December 25, 2007

There's a spirited debate going on here over the historic racist legacy of the Democratic Party, and the more recent dominance by the GOP in the South. The Bartlett position, as I understand it, is that the Democratic Party for many years relied on the support of avowed racists in building its electoral dominance after 1930, and was for many years before that the partisan bulwark of white supremacy in the South. Such views were not the sole province of Southern rednecks, either; non-Southerners, like FDR, Woodrow Wilson, William Jennings Bryan, and the editorial board of the New York Times, circa 1900, expressed views about the participation of non-whites in our political system that would, under any definition, be considered vile.

Of course, such positions were also shared by Republican officeholders of that same period. White politicians were a lot more racist back then, largely because white voters in both the North and South were a lot more racist, and it wasn't unusual for a political figure to try to court both blacks and bigots in the same election, or to zig-zag between different forms of populism, one of which embraced interracial harmony against the plutocrats who sought to divide the oppressed masses by skin color, versus another which relied on racial and ethnic stereotypes that would find their fullest expression in Central Europe in the 1930's and '40's.

It would not be hard to cherry-pick from the collected quotations of such luminaries as Abe Lincoln, Teddy Roosevelt, William McKinley and Calvin Coolidge to find instances where such politicians might have trouble winning votes in Harlem or Oakland today. The complete disenfranchisement of African Americans in the South, as well as the entrenchment of Jim Crow policies, occurred between 1876 and 1932, a period in which the Republican Party controlled the federal government for all but sixteen years. As far back as the Election of 1900, Democratic candidates for President were covertly seeking the votes of Northern African-Americans who had felt spurned by the Republican Party, and W.E.B. DuBois even went so far as to endorse Bryan in the 1908 Election. By the time of the Great Depression, it was inevitable that the party with the strongest political base in the Northern cities was also going to capture the votes of African Americans, and that proved to be the critical reason for the sudden partisan shift in how the descendents of the people freed by the Party of Lincoln became Democrats.

But just as it's false to suggest that the Democrats were the only racist political party in America for much of its history, so to is it false to claim, as Paul Krugman and Matthew Yglesias do, that the post-1968 dominance by the GOP at the national level was caused by its pursuit of a "Southern Strategy" followed by Richard Nixon and Ronald Reagan. One can actually see a decided shift in partisan allegiances dating back to the 1928 election, when Herbert Hoover captured several states in the Deep South against Al Smith. Southern states like Texas, Florida, Virginia, Oklahoma, Kentucky, and Tennessee were swing states thereafter, and even segregationist Louisiana voted for Dwight Eisenhower in 1956, two years after the President's nominee for Chief Justice of the Supreme Court, Earl Warren, had helped overturn segregation in public schools.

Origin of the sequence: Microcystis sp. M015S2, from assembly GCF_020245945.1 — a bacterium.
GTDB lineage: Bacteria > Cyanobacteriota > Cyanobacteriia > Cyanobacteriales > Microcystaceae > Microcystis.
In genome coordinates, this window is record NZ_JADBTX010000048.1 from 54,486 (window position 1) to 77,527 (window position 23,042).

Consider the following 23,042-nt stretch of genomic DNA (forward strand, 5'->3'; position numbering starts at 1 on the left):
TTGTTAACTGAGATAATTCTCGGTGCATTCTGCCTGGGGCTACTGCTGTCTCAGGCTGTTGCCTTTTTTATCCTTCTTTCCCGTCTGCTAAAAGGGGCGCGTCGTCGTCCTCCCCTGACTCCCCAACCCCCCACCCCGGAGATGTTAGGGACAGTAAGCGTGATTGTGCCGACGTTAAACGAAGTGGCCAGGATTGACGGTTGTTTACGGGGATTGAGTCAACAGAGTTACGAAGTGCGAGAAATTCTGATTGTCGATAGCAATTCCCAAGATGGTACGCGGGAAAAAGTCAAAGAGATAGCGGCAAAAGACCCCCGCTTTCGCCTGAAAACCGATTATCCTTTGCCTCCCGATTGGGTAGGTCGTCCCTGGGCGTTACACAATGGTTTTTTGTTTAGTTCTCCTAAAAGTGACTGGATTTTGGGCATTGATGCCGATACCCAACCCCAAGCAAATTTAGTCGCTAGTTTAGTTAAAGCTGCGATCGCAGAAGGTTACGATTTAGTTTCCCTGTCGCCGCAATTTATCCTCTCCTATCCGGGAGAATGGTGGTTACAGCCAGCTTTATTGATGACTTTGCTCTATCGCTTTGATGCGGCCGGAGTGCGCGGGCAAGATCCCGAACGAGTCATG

In fact, Republican hegemony in the South is a much more recent trend, effectively dating back to the 1994 mid-term landslide. Whatever nefarious machinations may have been intended by Kevin Phillips and Lee Atwater, the net result was not immediately apparent. In 1960, JFK squeeked by Richard Nixon in a race that saw the losing Republican candidate win Florida, Virginia, Oklahoma, Kentucky and Tennessee. Eight years later, Nixon won eighty-two more electoral votes and the election, but only added the Carolinas to his Dixie tally; infinitely more important to his success was winning over former Democratic voters in Illinois, New Jersey and Missouri, states without which Kennedy could not possibly have won in 1960. When it was all said and done, the South was largely a sideshow in that election, as it would be in each Republican victory through 1988.

Even in 1980, the year Reagan famously used the code words "states rights" in the city where Goodman, Cheney and Schwerner had been lynched, the South ended up being Jimmy Carter's most competitive region. Ironically, it has been the reemergence of a new "Solid South" backing the GOP since 1992 that has proved to be most detrimental to the party at the national level. After easily winning four out of five Presidential elections from 1972 to 1988 with a national coalition, Republicans have now lost the popular vote in three of the last four, and have seen their regional bases dwindle to the South and the sparsely populated states of the Rocky Mountains and Great Plains. As the 2006 mid-terms show, that's a recipe for long-term political exile. It may be convenient to lay past disappointment for liberals and progressives at the feet of a malevolent racist conspiracy, but the truth is far more complicated.

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